Last week, we published our annual forecast, which goes on for 40 pages. The length is necessary, but it risks obscuring the fundamental question: What has happened to us? From Shanghai to Moscow to Brussels to Washington, there is a sense that something has gone wrong with the world, with our nations, with our friends and even with ourselves.

The feeling has permeated our societies. We have gone from a belief in the end of history, in a final reconciliation of all our major contradictions, to a sense of failure, foreboding and betrayal. The sense is everywhere, and it came upon us with startling speed. A decade is a second in the history of humanity. The new year is the future, and the global sense of increasing failure will grow. But our future is embedded in the past, and the past must be grasped.

A Decade of Fear

Humans cycle between complacency and fear. When the time for fear comes, we magnify the threat. It’s a natural response; after all, when things go wrong, we humans need all the energy we can muster to face it, and terror is the most powerful of feelings. In the late summer and early fall of 2008, we faced the sum of our fears. On Sept. 15, 2008, Lehman Brothers collapsed. All its debts went unpaid. Those who were unpaid could not pay others, and that failure forced the economic system to face the abyss. It’s a familiar story by now, but its telling always omits something that happened just a month before, on Aug. 8. That day, war broke out between Russia and Georgia, and Russian tanks – a nightmare to the West a scant generation earlier – were on the move once more.

At the end of a war, the winning coalition dreams of a world in which its will continues to govern, where the differences among its members are settled with quiet goodwill, and where only good things will happen. Yet the end of the Cold War had not created a stable platform for eternal prosperity, nor had it made war obsolete. It hadn’t even settled the Russian question. The idea that any conflict could be the war to end all wars is the first product of victory and the most heartbreaking illusion. We made the same realization in 2008 in the space of seven weeks. The interests of the world were the same as ever, and the heartbreaking illusion returned. And since we are human, we knew that someone betrayed us. The idea that this is the human condition and that hostility and disorder are our natural state is too painful to contemplate. If the eternal peace that Immanuel Kant promised and that the fall of the Berlin Wall delivered dissolved, then it must have been the work of dark and vile forces.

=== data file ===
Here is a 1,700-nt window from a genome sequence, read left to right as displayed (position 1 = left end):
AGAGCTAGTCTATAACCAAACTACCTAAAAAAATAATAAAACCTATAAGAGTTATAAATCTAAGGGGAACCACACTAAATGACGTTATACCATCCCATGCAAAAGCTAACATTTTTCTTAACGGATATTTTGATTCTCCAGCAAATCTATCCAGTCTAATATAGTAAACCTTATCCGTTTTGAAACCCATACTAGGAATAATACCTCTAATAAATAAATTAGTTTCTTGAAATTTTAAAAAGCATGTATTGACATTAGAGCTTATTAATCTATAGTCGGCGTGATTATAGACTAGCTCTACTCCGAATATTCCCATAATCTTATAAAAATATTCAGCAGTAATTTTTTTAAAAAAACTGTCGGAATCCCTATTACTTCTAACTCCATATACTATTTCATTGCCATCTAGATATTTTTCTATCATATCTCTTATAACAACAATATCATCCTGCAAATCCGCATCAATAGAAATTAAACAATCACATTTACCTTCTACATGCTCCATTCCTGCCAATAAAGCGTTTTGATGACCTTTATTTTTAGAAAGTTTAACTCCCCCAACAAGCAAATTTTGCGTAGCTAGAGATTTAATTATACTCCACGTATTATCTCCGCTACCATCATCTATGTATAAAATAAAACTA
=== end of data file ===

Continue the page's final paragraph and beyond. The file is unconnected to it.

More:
In the wake of World War II came Maoist mass murder, the imprisonment of Soviet war heroes in the Gulag, Joseph McCarthy’s crusade against latent communism in the U.S., and all that these phenomena spawned. War is fought out of fear. The hubris of victory hides but does not abolish that fear. We should not be surprised at where we are now. The greater the victory, the greater the disappointment. Much went well after World War II, but the expectations exceeded the possibility.

The Revolution of Rising Expectation

During decolonialization in the 1950s and 1960s, a phrase became commonplace: the revolution of rising expectation. It meant that with the end of colonialism, the expectations of the developing world grew beyond what was reasonable. The disparity between expectation and reality then engendered disappointment and anger, which gave rise to instability. The same concept applies to the world after 1992: We expected a world without conflict, of common interests and values, and of increasing prosperity. It was a hope as inevitable as it was far-fetched. What came out of 2008 was a world plunged into fear and a rising sense of betrayal. That has matured now into a world in which fear, distrust and mutual contempt define political life in all spheres.